Children with autism are being ‘left behind’ in pandemic, says mother

Marie Smith, who has three children with special needs, has had no access therapies since February

A Co Cavan mother whose three children with special educational needs have not had access to vital therapies since February, due to a Covid-related pause on services, says "children with disabilities are being left behind" in the coronavirus pandemic.

Mother-of-four Marie Smith from Kingscourt has been told that it could take over three years for her son Calvin (12), who has autism, to receive an assessment of need ahead of his enrolment in secondary school next September due to a backlog in applications.

Delays have been exacerbated by the redeployment of hundreds of HSE speech and language therapists and related staff to Covid-19 contract tracing work.

Ms Smith originally requested an “assessment of need” for Calvin in 2018 to determine what health or educational services were required.


The 2005 Disability Act stipulates that these assessments must be completed by the HSE within six months. According to the HSE, the current average waiting time is 19 months but some children are forced to wait years.

Ms Smith has two other children with autism Zara (4) and Jack (3). Both are non-verbal and have been unable to access to occupational therapy or speech therapy since February due to the pause on services.

The Cavan woman, who travels 270km a week transporting her children to St Oliver Plunkett's National School in Loughmourne, Castleblaney, Co Monaghan - the nearest school with an ASD (autism spectrum disorder) unit at the time Calvin was diagnosed, is calling for the Government to step in.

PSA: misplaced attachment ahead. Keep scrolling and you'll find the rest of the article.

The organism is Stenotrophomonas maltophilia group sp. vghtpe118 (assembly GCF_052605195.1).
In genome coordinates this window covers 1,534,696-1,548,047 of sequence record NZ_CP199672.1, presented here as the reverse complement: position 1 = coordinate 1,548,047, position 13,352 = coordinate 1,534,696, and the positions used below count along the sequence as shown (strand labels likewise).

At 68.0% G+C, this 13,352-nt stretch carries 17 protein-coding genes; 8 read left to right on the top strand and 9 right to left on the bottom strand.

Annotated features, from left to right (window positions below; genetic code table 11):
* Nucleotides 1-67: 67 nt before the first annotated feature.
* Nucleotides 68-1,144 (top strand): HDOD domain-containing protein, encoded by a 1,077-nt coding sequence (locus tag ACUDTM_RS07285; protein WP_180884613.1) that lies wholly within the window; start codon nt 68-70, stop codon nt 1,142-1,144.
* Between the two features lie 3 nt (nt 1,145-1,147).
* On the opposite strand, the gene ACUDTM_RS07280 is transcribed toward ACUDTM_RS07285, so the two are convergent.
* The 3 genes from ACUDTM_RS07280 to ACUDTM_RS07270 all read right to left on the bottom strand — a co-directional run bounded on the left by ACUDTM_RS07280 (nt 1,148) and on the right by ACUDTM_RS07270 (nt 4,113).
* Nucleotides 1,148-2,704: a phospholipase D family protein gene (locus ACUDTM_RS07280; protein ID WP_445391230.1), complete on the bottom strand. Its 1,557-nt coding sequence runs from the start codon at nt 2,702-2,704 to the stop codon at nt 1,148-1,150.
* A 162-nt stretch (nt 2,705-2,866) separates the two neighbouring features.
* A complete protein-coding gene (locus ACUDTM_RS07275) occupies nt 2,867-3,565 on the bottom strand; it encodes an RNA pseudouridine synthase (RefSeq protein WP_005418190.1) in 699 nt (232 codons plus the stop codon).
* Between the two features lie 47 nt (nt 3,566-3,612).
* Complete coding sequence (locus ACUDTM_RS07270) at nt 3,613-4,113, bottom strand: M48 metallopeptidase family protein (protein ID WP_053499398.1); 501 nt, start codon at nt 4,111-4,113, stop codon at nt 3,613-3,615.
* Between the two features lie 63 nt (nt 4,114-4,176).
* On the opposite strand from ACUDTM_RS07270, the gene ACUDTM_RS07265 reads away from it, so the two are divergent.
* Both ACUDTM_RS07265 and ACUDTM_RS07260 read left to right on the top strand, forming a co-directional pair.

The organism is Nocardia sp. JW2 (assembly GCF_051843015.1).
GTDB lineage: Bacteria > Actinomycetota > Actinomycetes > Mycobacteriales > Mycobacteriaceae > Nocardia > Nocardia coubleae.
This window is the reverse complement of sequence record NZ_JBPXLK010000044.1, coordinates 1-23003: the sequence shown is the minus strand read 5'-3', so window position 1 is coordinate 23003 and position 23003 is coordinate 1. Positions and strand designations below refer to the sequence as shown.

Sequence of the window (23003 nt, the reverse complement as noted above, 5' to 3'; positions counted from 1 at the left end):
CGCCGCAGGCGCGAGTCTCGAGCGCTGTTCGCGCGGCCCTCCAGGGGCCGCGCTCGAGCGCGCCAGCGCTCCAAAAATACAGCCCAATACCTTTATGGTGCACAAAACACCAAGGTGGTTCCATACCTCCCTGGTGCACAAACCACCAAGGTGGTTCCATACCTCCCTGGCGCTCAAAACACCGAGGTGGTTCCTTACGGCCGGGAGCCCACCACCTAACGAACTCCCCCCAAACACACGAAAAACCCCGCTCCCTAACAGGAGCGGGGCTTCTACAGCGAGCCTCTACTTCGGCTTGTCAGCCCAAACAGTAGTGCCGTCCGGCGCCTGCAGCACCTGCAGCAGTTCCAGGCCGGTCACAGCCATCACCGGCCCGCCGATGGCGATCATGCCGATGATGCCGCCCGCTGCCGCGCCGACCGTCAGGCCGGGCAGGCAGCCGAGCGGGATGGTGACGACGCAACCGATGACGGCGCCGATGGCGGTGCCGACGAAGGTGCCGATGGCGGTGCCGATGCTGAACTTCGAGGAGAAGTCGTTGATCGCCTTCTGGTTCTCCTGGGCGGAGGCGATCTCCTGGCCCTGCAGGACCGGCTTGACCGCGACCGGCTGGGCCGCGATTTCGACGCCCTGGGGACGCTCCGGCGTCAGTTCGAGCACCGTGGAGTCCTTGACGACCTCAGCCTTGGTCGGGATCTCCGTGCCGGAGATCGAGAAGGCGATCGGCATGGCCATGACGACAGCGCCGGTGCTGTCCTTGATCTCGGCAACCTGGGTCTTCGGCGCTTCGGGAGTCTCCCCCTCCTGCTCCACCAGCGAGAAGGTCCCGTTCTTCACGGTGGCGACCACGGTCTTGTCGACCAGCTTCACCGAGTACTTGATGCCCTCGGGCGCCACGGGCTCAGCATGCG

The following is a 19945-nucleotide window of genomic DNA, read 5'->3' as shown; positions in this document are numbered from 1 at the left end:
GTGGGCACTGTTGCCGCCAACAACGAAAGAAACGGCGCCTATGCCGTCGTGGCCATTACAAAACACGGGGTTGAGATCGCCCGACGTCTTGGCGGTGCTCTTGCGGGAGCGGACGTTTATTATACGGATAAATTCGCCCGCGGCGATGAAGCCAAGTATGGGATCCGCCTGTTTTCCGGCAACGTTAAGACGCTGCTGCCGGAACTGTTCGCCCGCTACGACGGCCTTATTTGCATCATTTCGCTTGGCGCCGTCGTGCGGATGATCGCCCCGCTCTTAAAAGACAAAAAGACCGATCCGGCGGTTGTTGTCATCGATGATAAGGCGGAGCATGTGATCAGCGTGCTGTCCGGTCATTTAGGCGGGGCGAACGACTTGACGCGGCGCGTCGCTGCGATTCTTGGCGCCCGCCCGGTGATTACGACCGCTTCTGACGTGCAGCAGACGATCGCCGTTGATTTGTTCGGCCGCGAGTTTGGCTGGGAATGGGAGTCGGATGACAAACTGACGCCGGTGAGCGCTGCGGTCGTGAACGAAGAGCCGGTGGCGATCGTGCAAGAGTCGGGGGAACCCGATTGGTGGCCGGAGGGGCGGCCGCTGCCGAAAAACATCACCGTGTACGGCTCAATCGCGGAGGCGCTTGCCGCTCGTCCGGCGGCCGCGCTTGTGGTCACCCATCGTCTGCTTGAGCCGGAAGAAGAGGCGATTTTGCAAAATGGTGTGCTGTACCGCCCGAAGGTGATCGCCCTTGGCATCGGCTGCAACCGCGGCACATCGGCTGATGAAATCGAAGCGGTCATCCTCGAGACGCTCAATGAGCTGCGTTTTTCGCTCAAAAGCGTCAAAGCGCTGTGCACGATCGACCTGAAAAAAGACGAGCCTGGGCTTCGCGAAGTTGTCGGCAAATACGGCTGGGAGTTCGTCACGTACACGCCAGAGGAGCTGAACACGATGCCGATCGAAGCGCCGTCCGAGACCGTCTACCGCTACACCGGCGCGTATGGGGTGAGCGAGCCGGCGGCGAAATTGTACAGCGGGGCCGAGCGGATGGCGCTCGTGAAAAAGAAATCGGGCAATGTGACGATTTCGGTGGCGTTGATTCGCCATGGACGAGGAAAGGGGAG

“I am absolutely livid. I rang up the child development team last week to see where Calvin is on the list and was told the waiting time is 40 months and that there are no services currently due to Covid... and there was nothing they could do,” she said.

“The latest report we have is when Calvin was six. He hasn’t been seen in years.

“They don’t leave any other kids behind but they leave special needs children behind. They are entitled as much as anyone else to get these things done. It is so wrong.”

Ms Smith said it was a “shock” when Calvin got the diagnosis of autism having no prior knowledge of the condition and was “completely devastated” when his sister Zara was diagnosed in September 2019 as “I thought autism isn’t common in girls”.

Ms Smith’s youngest child Jack was her third child to be diagnosed with autism. “He finished his assessment in June 2020 but has had no access to services since,” she said.

“The only way that I can describe autism is that you grieve for your child. You had a child that spoke, that did all of these things in Jack’s case up to 15 months of age, and then it is just taken from you.

“The one thing that does keep me going with them is that I’m waiting for Zara to say ‘Mammy’ and I know the day she says ‘Mammy’ I will ball my eyes out; it will be the best feeling in the world.

“It’s the simple things like a child being able to ride a bike or say their first word that makes life worth living that other people take for granted.”

A Department of Education spokesperson said: “A diagnosis of a particular disability, or an assessment of need, is no longer required to access all special education supports, or to access additional teaching support in schools, nor is there now a requirement for schools to submit assessments annually in order to apply for additional teaching resources.”

The HSE has been contacted for comment.